The Office of the Assistant Secretary for Indian Affairs on Thrusday, Jan. 12th, announced the proposed revisions to the federal regulations that regard the leasing of the Osage Mineral Estate for oil and gas mining. 

These changes would update the leasing codes in order to standardize them across Indian Country and reflect the modern industry standards, advances in technology. They were last updated in 1974. 

The regulations would: 

  • Update bonding requirements to better protect the Osage Nation in cases of operator default which would also reduce the proliferation of abandoned and orphan wells.
  • Update the settlement values of oil and gas for royalty purposes to promote consistency in production valuation, prevent lessees and purchasers from engaging in price manipulation, and ensure that the Osage Nation receives the full value of its oil and gas.
  • Require royalty and production reports to be submitted to the Office of Natural Resources Revenues (ONRR) using ONRR’s eCommerce reporting system and include all other provisions necessary for ONRR to assume the Bureau of Indian Affairs Osage Agency’s royalty management program.
  • Impose detailed requirements for oil and gas measurement to improve production accountability, including through the incorporation by reference of relevant standards.
  • Align assessments and civil penalties under the regulations with those imposed for the same violations throughout the rest of Indian Country
Funding opportunities for Indian Country

The 2023 AmeriCorps State and National Native Nations Grants and Planning Competition 

  • AmeriCorps seeks to prioritize the investment of national service resources into disaster services like COVID-19 response, economic opportunities, education, Traditional Ecological Knowledge, Indigenous language, civic and social engagement, healthy futures and veterans and military families.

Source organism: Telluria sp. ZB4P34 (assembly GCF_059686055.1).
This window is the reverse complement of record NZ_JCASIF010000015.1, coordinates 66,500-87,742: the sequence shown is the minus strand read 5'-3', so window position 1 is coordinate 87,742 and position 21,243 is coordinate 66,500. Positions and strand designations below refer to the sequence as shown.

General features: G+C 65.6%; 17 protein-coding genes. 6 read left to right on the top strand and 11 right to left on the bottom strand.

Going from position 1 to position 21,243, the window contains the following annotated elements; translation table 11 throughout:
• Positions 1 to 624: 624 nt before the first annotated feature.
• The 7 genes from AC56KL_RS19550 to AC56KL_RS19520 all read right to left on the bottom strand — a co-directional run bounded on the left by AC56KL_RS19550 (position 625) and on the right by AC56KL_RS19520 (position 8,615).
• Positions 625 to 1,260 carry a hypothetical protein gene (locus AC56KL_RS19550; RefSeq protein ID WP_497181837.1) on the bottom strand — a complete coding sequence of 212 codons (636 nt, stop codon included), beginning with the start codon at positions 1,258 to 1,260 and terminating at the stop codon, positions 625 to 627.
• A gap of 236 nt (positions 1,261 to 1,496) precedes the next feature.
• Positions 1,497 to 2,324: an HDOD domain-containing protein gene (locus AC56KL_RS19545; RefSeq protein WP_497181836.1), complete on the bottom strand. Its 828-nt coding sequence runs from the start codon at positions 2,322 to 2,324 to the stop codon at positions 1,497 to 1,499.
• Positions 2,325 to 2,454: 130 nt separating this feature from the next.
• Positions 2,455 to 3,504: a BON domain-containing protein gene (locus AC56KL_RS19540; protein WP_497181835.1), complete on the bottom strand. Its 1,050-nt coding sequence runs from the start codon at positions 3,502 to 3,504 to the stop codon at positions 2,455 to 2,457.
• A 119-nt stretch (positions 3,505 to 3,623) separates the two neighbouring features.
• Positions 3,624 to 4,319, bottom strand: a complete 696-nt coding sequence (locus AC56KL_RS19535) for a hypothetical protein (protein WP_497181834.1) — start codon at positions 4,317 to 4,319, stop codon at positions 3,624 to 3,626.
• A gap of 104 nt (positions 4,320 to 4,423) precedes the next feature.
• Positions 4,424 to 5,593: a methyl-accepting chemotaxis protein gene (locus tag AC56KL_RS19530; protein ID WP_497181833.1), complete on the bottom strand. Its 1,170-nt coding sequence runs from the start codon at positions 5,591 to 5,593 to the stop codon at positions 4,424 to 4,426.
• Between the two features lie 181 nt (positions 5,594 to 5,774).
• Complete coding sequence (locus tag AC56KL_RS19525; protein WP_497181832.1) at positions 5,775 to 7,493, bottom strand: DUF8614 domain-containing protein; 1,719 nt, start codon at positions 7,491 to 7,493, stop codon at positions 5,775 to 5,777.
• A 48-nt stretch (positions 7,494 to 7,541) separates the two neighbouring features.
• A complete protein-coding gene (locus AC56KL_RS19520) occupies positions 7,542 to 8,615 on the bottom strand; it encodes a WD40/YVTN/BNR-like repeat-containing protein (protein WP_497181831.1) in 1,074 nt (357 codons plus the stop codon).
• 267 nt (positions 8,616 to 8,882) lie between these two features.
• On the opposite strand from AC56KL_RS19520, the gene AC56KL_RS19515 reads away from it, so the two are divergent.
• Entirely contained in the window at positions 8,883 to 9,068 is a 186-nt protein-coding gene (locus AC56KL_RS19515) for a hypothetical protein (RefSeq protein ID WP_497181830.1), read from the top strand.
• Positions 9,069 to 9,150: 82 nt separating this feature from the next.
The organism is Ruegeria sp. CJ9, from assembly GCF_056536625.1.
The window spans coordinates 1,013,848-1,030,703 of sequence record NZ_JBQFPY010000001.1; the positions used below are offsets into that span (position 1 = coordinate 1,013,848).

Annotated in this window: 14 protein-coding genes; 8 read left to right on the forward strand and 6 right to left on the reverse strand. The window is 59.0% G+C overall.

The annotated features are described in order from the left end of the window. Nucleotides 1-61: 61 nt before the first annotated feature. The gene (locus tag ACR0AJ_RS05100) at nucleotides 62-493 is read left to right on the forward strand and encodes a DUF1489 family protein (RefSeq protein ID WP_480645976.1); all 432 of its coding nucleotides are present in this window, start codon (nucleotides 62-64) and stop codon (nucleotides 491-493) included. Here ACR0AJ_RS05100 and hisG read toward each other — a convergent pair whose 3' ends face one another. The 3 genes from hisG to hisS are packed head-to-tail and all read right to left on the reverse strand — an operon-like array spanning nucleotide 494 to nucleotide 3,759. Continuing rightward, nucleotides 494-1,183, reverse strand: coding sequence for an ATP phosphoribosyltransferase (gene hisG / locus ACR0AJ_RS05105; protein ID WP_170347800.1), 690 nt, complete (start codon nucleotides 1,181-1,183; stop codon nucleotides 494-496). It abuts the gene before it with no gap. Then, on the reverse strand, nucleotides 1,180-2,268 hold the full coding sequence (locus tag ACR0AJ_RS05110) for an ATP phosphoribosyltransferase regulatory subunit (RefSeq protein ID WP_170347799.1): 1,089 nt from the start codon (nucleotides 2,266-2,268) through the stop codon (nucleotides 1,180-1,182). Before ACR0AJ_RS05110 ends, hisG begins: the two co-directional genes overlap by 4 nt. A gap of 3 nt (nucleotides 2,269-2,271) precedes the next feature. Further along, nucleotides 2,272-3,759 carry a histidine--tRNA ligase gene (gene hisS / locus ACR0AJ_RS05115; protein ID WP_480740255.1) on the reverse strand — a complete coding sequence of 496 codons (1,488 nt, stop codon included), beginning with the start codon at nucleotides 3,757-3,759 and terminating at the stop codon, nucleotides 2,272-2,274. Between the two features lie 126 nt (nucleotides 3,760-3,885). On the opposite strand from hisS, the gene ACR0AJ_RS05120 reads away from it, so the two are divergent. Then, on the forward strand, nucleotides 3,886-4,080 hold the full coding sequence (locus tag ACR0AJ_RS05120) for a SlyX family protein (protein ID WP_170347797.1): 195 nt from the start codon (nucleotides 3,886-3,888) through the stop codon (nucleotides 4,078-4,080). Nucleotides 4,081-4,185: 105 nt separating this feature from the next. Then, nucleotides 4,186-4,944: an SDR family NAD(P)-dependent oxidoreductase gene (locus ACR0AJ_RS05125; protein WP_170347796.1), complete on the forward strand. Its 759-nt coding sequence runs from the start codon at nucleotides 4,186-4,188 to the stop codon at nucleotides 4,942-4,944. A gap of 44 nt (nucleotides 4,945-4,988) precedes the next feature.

• Opportunities include three-year operating grants which engage AmeriCorps members in time-limited-service commitments and one-year planning grants to develop programs that implement evidence-based solutions to community needs.
  • The application deadline is Wednesday, April 5, 2023 at 5:00 pm.

The 2023 AmeriCorps Seniors Native Nations and Indigenous Elders Senior Demonstration Program

Examples of potential programming (not limited to these examples): promote the preservation and teaching of Native and Indigenous languages and cultural practices; provide social, economic and educational services to tribal nations and Indigenous people both on and off reservation lands; advance equity in areas such as food sovereignty, climate change and conservation and mental health services; provide veterans and military families, caregivers and survivors' quality of life; and create workforce pathways for older adults, including deliberate training, certifications and hiring preferences. No match required.

The application deadline is Wednesday, April 5, 2023 at 5:00 pm.

 Neely Bardwell (descendant of the Little Traverse Bay Bands of Odawa Indians), a Michigan State University student who is a staff reporter for Native News Online, contributed to these briefs.